He then signed a $20 million contract to star in The Cable Guy (1996), where he ventured to a darker and more frightening role as maniac cable repairman. The film and Carrey, however, received negative response from audiences and film critics which resulted in the film's box office failure. On the other hand, Carrey again took home two MTV Movie awards for Best Comedic Performance and Best Villain in 1997. Returning to his trade mark style, Carrey rejoined Ace Ventura, Pet Detective director Tom Shadyac to play the chronically deceitful attorney Fletcher Reede in the comedy Liar Liar (1997). The film was an immediate hit, grossing $20 million in its first week of release. As a result, it became one of the top grossing films of the year. In the following year, Carrey won a MTV Movie for Best Comedic Performance.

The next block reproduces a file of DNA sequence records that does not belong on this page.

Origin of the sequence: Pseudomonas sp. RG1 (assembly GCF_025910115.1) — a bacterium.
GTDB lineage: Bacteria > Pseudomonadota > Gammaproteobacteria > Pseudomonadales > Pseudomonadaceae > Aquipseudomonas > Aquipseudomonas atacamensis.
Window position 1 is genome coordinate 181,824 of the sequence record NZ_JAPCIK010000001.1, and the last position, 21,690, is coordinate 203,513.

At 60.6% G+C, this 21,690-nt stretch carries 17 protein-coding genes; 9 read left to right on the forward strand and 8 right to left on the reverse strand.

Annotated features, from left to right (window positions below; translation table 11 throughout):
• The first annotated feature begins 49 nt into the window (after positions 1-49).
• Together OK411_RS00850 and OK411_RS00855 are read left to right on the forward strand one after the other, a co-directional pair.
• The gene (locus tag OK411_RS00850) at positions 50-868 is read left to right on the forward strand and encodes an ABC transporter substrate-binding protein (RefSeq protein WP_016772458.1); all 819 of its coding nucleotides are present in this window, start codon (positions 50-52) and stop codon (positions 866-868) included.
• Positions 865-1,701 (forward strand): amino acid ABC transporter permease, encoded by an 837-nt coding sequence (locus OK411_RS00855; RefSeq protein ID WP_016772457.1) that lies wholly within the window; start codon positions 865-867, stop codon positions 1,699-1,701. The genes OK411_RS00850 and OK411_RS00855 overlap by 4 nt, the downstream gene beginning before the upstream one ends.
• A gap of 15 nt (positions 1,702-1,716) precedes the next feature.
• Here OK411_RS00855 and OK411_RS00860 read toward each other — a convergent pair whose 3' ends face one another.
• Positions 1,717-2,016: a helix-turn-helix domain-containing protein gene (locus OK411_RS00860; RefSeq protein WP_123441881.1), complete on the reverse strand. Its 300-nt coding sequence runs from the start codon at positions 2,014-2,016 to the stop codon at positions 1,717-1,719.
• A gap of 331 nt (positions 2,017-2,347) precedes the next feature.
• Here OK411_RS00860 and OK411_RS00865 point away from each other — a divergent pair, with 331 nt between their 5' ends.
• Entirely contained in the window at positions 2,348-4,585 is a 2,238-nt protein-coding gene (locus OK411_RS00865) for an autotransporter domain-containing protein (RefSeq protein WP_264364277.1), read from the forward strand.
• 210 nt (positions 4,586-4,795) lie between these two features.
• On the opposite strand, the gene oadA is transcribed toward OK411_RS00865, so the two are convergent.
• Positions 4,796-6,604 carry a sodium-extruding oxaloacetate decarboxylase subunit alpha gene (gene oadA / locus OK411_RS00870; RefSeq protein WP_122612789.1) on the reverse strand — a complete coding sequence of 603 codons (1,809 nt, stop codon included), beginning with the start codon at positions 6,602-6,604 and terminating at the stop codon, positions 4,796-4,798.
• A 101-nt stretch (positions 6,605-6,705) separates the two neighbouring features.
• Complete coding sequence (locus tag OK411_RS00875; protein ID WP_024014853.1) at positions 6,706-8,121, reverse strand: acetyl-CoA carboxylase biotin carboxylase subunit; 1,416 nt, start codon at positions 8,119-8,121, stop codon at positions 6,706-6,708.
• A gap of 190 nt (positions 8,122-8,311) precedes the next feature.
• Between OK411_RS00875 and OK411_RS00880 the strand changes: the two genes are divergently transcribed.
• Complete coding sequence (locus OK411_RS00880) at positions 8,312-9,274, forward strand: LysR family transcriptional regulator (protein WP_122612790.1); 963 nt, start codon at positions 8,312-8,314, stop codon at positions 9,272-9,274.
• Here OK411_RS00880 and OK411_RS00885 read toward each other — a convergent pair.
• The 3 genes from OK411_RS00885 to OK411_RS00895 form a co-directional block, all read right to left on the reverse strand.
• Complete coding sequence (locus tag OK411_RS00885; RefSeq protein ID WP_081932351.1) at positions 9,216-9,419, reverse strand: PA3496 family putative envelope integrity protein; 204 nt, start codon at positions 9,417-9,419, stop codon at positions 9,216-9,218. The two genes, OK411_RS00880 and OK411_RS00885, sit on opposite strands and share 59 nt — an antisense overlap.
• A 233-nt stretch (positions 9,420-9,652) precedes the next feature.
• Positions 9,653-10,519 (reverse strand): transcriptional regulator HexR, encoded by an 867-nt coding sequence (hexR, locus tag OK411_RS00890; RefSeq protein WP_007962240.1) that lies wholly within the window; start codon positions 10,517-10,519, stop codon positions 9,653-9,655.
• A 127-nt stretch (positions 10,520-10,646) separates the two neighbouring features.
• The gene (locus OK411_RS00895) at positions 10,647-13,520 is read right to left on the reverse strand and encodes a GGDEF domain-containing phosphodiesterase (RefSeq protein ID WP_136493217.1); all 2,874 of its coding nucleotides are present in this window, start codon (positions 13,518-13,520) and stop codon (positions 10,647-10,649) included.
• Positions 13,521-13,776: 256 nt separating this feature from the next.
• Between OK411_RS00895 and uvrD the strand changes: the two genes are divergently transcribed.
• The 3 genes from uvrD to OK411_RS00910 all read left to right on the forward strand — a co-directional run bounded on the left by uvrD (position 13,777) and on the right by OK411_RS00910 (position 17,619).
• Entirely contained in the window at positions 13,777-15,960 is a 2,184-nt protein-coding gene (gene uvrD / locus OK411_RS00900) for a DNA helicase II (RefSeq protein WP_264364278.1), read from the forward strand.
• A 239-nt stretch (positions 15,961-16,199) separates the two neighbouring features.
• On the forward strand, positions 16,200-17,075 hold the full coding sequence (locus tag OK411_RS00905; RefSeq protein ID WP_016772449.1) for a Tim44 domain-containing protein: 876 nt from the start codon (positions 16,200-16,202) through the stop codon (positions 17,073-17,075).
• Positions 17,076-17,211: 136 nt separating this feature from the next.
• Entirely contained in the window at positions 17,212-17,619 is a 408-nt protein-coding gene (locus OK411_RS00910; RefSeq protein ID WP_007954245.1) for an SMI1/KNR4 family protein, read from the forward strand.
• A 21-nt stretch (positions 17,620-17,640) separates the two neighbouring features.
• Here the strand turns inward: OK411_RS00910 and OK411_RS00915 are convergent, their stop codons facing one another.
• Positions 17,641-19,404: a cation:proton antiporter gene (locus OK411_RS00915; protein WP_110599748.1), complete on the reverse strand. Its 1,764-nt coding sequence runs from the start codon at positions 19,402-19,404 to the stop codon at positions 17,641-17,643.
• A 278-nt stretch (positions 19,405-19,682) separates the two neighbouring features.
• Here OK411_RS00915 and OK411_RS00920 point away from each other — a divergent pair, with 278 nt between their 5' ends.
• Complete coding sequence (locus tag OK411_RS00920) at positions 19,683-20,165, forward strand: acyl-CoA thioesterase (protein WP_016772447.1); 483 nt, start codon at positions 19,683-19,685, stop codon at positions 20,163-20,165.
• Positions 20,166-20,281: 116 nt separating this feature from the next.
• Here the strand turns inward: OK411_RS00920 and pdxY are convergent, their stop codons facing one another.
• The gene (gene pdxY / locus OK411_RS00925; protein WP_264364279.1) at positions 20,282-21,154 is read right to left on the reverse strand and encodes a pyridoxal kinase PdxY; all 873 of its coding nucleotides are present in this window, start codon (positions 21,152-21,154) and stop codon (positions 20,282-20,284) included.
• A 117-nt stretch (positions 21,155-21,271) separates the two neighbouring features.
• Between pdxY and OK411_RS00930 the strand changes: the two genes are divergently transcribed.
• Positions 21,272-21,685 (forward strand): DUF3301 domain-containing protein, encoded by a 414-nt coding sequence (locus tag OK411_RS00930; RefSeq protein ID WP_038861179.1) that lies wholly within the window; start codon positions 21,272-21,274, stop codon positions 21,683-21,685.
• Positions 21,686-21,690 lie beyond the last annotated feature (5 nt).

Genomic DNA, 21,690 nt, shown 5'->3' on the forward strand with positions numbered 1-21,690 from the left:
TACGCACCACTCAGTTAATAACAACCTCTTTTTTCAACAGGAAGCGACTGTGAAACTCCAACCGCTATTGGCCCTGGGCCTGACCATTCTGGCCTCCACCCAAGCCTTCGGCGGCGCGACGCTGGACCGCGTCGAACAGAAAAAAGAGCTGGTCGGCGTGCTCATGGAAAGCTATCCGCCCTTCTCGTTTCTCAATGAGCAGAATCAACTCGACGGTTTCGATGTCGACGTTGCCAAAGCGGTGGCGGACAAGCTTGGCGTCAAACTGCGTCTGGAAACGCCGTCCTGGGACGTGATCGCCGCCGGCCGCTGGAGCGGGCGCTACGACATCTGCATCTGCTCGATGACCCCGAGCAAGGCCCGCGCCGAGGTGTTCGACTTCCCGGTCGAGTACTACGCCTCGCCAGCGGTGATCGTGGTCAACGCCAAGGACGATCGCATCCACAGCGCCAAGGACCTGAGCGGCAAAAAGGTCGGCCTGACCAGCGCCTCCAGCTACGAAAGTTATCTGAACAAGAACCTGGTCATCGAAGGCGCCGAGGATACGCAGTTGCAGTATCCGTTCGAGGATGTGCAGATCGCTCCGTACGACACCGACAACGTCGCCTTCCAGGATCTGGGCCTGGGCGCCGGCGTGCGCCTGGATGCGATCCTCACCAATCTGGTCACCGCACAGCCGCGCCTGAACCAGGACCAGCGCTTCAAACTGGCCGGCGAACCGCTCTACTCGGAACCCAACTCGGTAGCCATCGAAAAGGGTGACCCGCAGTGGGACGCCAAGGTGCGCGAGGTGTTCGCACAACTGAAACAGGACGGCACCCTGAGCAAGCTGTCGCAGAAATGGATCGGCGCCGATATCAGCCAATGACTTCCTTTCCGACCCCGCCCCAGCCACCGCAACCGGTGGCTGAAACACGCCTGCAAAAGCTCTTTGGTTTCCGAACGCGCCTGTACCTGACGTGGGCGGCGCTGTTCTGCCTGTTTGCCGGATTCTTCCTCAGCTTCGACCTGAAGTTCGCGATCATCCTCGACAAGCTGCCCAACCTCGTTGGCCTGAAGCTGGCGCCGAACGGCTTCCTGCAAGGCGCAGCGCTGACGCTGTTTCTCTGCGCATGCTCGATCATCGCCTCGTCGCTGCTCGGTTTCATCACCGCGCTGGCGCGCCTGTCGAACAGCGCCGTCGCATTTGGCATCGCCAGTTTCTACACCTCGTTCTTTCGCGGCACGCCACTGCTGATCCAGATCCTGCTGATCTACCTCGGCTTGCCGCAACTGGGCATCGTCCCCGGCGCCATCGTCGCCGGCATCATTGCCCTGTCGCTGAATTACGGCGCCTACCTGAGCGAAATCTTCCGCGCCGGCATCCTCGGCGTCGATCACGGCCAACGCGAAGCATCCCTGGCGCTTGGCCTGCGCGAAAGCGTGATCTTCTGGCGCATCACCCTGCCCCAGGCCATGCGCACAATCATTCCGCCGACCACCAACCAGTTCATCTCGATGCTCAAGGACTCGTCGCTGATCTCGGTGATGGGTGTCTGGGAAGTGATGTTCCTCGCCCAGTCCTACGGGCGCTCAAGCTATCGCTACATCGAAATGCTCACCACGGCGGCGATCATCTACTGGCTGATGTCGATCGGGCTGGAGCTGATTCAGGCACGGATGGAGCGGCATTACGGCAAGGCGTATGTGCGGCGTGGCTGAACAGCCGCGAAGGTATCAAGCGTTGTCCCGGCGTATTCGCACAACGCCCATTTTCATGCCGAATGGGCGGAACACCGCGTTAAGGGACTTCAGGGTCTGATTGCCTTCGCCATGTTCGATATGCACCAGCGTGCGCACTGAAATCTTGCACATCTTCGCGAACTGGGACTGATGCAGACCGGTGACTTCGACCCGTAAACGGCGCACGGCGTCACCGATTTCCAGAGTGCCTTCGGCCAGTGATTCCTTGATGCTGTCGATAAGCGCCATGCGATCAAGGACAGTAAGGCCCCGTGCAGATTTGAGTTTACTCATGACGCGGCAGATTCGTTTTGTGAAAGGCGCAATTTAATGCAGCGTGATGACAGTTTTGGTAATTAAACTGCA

In 1998, Carrey showcased his dramatic versatility as the lead of Truman Burbank in the highly acclaimed comedy drama The Truman Show, for director Peter Weir. Delivering a brilliant performance, Carrey garnered a wealth of critical appreciation, as well as a Golden Globe for Best Actor in a Leading Role-Drama and a MTV Movie award for Best Male Performance. In the following year, Carrey again impressed film critics when he worked with legendary director Milos Forman for the Andy Kaufman biopic Man on the Moon (1999). His outstanding acting handed him another Golden Globe and a Boston Society of Film Critics award for Best Actor.